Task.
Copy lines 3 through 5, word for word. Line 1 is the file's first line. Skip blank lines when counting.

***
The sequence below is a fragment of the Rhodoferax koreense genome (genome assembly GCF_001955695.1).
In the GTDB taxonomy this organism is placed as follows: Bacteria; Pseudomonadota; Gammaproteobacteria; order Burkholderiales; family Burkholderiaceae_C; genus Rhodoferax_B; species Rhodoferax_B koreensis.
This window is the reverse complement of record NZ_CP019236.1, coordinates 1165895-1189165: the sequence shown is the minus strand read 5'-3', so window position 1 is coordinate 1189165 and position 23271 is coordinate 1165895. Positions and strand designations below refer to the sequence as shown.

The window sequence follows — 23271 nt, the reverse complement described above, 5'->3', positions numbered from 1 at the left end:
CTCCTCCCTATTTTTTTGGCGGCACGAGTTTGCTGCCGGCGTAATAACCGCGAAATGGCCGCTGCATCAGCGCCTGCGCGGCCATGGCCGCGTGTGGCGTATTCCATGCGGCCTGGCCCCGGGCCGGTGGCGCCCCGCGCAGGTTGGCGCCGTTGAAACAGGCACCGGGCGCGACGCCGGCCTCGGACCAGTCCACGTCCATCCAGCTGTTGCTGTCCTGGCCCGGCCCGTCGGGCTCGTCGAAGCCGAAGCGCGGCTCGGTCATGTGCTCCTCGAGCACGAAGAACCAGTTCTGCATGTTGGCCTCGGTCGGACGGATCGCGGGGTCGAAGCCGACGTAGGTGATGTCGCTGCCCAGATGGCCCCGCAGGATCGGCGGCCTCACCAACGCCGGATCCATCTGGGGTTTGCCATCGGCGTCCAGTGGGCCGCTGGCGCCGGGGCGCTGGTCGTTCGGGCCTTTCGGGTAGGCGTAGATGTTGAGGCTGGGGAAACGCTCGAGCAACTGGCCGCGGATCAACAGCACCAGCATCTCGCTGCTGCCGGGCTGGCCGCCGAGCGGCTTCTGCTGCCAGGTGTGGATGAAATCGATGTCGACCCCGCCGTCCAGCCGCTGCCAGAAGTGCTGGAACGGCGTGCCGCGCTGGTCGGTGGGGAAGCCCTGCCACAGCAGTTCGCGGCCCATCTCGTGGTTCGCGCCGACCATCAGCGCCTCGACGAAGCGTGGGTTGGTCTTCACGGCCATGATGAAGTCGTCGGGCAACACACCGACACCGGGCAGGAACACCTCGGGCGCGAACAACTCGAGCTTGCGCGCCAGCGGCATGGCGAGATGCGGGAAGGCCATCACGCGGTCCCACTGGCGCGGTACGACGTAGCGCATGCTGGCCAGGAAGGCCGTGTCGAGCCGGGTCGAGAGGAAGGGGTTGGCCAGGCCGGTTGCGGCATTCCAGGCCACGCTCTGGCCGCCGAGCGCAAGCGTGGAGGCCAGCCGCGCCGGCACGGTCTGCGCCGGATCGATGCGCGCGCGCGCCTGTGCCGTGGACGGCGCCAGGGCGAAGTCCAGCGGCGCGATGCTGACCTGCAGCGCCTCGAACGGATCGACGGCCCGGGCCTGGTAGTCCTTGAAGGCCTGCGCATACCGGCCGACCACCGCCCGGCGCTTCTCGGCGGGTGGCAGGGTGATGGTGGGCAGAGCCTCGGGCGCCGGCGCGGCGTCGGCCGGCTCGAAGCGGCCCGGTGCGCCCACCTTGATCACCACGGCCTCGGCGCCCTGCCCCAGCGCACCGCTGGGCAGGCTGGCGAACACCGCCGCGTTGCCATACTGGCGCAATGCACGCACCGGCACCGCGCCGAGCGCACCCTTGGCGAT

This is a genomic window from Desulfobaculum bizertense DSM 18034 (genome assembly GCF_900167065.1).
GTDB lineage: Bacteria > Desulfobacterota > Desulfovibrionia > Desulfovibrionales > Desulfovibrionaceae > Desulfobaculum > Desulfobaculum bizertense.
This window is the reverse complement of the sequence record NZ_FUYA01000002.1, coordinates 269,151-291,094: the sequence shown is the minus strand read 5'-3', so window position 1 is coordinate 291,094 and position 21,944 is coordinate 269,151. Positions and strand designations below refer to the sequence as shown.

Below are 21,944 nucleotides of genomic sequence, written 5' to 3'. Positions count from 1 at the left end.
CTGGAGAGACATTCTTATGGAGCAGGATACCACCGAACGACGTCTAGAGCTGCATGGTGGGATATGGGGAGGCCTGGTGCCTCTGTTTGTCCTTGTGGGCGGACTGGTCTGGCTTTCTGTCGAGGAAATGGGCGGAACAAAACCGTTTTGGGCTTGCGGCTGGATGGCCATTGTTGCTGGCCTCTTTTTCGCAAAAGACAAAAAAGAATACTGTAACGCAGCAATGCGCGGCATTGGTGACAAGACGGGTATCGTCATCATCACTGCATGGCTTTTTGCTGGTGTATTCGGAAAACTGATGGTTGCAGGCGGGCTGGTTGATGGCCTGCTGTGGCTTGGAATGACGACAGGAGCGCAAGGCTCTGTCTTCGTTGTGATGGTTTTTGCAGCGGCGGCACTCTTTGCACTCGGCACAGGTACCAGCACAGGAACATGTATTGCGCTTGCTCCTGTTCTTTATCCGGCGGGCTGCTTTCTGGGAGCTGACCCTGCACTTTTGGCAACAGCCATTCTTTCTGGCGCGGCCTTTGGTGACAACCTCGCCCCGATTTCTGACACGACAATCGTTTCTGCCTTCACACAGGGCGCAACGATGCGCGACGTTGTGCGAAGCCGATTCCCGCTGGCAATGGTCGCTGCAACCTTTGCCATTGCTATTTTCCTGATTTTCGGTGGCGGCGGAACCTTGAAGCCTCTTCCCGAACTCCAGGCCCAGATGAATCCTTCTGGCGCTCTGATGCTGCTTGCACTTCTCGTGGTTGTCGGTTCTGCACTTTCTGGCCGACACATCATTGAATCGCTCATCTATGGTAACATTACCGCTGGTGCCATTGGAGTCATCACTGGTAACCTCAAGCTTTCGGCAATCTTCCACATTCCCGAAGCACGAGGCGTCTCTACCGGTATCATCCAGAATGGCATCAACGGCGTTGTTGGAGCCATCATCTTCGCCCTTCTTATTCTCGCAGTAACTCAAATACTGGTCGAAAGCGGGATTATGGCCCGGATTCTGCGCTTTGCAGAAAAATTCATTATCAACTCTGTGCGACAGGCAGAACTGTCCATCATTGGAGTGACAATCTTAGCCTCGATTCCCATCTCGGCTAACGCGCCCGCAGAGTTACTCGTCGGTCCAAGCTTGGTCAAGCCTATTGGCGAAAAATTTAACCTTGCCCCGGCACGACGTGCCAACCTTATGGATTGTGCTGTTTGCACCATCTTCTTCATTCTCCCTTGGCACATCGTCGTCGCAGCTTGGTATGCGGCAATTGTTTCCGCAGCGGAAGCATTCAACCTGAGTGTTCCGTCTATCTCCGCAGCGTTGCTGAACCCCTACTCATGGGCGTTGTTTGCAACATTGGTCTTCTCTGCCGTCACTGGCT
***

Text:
This window is the reverse complement of record NZ_CP019236.1, coordinates 1165895-1189165: the sequence shown is the minus strand read 5'-3', so window position 1 is coordinate 1189165 and position 23271 is coordinate 1165895. Positions and strand designations below refer to the sequence as shown.

The window sequence follows — 23271 nt, the reverse complement described above, 5'->3', positions numbered from 1 at the left end:
CTCCTCCCTATTTTTTTGGCGGCACGAGTTTGCTGCCGGCGTAATAACCGCGAAATGGCCGCTGCATCAGCGCCTGCGCGGCCATGGCCGCGTGTGGCGTATTCCATGCGGCCTGGCCCCGGGCCGGTGGCGCCCCGCGCAGGTTGGCGCCGTTGAAACAGGCACCGGGCGCGACGCCGGCCTCGGACCAGTCCACGTCCATCCAGCTGTTGCTGTCCTGGCCCGGCCCGTCGGGCTCGTCGAAGCCGAAGCGCGGCTCGGTCATGTGCTCCTCGAGCACGAAGAACCAGTTCTGCATGTTGGCCTCGGTCGGACGGATCGCGGGGTCGAAGCCGACGTAGGTGATGTCGCTGCCCAGATGGCCCCGCAGGATCGGCGGCCTCACCAACGCCGGATCCATCTGGGGTTTGCCATCGGCGTCCAGTGGGCCGCTGGCGCCGGGGCGCTGGTCGTTCGGGCCTTTCGGGTAGGCGTAGATGTTGAGGCTGGGGAAACGCTCGAGCAACTGGCCGCGGATCAACAGCACCAGCATCTCGCTGCTGCCGGGCTGGCCGCCGAGCGGCTTCTGCTGCCAGGTGTGGATGAAATCGATGTCGACCCCGCCGTCCAGCCGCTGCCAGAAGTGCTGGAACGGCGTGCCGCGCTGGTCGGTGGGGAAGCCCTGCCACAGCAGTTCGCGGCCCATCTCGTGGTTCGCGCCGACCATCAGCGCCTCGACGAAGCGTGGGTTGGTCTTCACGGCCATGATGAAGTCGTCGGGCAACACACCGACACCGGGCAGGAACACCTCGGGCGCGAACAACTCGAGCTTGCGCGCCAGCGGCATGGCGAGATGCGGGAAGGCCATCACGCGGTCCCACTGGCGCGGTACGACGTAGCGCATGCTGGCCAGGAAGGCCGTGTCGAGCCGGGTCGAGAGGAAGGGGTTGGCCAGGCCGGTTGCGGCATTCCAGGCCACGCTCTGGCCGCCGAGCGCAAGCGTGGAGGCCAGCCGCGCCGGCACGGTCTGCGCCGGATCGATGCGCGCGCGCGCCTGTGCCGTGGACGGCGCCAGGGCGAAGTCCAGCGGCGCGATGCTGACCTGCAGCGCCTCGAACGGATCGACGGCCCGGGCCTGGTAGTCCTTGAAGGCCTGCGCATACCGGCCGACCACCGCCCGGCGCTTCTCGGCGGGTGGCAGGGTGATGGTGGGCAGAGCCTCGGGCGCCGGCGCGGCGTCGGCCGGCTCGAAGCGGCCCGGTGCGCCCACCTTGATCACCACGGCCTCGGCGCCCTGCCCCAGCGCACCGCTGGGCAGGCTGGCGAACACCGCCGCGTTGCCATACTGGCGCAATGCACGCACCGGCACCGCGCCGAGCGCACCCTTGGCGAT